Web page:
In a discussion paper I’ve authored for the Bushfire CRC, drawing on interviews with various fire chief officers. One chief officer said:
… lawyers are writing the plans, or helping us write the plans. They are so prescriptive as to be almost irrelevant. Every operation has its own unique dynamic. Plans should be, you know, principle based and fairly broad and give a large landscape in which to operate with some principles in which to comply with.
But we’re getting so much prescription … Well, that’s great, but then you’ve got the documents and then you’ve got the environment which you’ve got to operate it within. I’m yet to be convinced that the two will ever align. … So I don’t think plans are a measure of success because they’re becoming very legalistic.
In that paper I go on to say:
6.10. Defined, rigid guidelines and procedures will lead, inevitably, to a situation where managers are ‘damned if they do; and damned if they do not’ follow the procedures to the letter. If we want responders to exercise ‘imagination, flexibility, and adaptability’ then the training and doctrine of the organisation has to empower and authorise them to assess outcomes and if necessary depart from policy. As the UK Fire Services Inspectorate said:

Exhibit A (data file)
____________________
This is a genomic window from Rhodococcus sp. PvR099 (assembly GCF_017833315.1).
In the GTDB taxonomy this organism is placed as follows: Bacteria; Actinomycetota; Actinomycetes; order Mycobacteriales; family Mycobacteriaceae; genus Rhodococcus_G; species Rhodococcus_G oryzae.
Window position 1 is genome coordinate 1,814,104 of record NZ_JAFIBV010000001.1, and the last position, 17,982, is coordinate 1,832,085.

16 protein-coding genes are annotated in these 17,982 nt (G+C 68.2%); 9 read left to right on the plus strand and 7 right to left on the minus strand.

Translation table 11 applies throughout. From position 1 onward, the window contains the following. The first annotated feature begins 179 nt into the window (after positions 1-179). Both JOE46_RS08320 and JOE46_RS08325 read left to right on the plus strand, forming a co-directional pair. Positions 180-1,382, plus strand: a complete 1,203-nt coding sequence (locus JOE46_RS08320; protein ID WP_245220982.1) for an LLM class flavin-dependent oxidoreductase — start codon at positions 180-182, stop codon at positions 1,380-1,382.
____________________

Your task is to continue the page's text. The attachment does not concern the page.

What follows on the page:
… given the broad and ultimately un-definable range of incidents which the Service might be called on to respond to, the best operational policies are ones which set out what can and cannot reasonably be done but which allow for intelligent and informed decision making on the incident ground.
6.11. Emergency managers need to be allowed, and trusted, to make decisions in complex, dynamic, information poor environments. They need express permission to make decisions and to be supported when they do, even if, with the benefit of hindsight, it appears another decision may have led to a more favourable outcome.
The Wivenhoe manual set objectives and strategies. The engineers failed to record their strategies, but according the CMC appeared to focus on the objectives. Is that enough? Is that ‘properly managing’ the dam? If all we want is rigid adherence to the manual or protocol, incident managers don’t need knowledge beyond an ability to read; but don’t think for a moment the plan will always stop the undesired outcome.